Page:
Learning to Dive in Bali – What to Do and What Not to Do

Bali is universally recognized as a top destination for divers, due to wonderful marine life and spectacular dive sites. If you are planning to start exploring the underwater world, there are some things you should know to avoid bad experiences.

It can be difficult to choose the right dive school that can guarantee safety as well as a fair price. What are some of the most common doubts a potential scuba diver will encounter before deciding where to take the course?

1. How long will a beginner course take?

The minimum length for a diving course for beginners (normally called Open Water Diver Course), including theory, pool sessions and open ocean sessions is four days. Every international diving training agency has set this standard to guarantee the student safety and satisfactory learning. There are many important reasons to take the first course properly. Firstly, a surcharge of information in few hours is totally ineffective for correct learning. Many dive centres on the island guarantee that you can get certified in three full days or even less, even if this is against the formal standards. Beware of shortcuts if you care for your safety. My advice is to plan to have enough time to learn and assimilate all the new concepts. If you don’t have enough time, you can split the course, or simply postpone it.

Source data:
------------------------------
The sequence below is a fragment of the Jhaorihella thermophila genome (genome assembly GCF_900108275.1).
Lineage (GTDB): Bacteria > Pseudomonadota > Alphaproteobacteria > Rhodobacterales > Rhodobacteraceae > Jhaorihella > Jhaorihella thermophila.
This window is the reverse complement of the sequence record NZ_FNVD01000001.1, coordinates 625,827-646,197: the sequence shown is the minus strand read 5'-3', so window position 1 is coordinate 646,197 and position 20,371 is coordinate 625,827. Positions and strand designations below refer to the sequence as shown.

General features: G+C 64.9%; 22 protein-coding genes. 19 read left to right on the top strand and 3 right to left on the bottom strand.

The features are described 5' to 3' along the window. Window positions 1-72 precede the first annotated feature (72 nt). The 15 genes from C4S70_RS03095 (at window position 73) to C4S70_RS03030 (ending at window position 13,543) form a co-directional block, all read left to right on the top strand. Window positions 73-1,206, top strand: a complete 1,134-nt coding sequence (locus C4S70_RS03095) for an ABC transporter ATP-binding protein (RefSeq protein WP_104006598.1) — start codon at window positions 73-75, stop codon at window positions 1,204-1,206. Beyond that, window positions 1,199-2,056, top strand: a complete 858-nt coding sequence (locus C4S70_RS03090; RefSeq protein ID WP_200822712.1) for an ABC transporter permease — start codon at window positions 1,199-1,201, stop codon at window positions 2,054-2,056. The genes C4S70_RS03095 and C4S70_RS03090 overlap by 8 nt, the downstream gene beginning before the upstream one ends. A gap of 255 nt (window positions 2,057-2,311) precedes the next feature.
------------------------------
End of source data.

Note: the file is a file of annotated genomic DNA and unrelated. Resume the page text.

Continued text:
2. Which agency do I choose?

There are many diving agencies in the world and PADI, SSI and NAUI are probably the most recognized dive associations. They have very slight differences in the training programs of a beginner course. In general, your instructor will teach you how to assemble the diving equipment, how to move and be neutrally buoyant underwater, the safety checks and correct procedures, and how to deal with some emergencies (like running short of air underwater).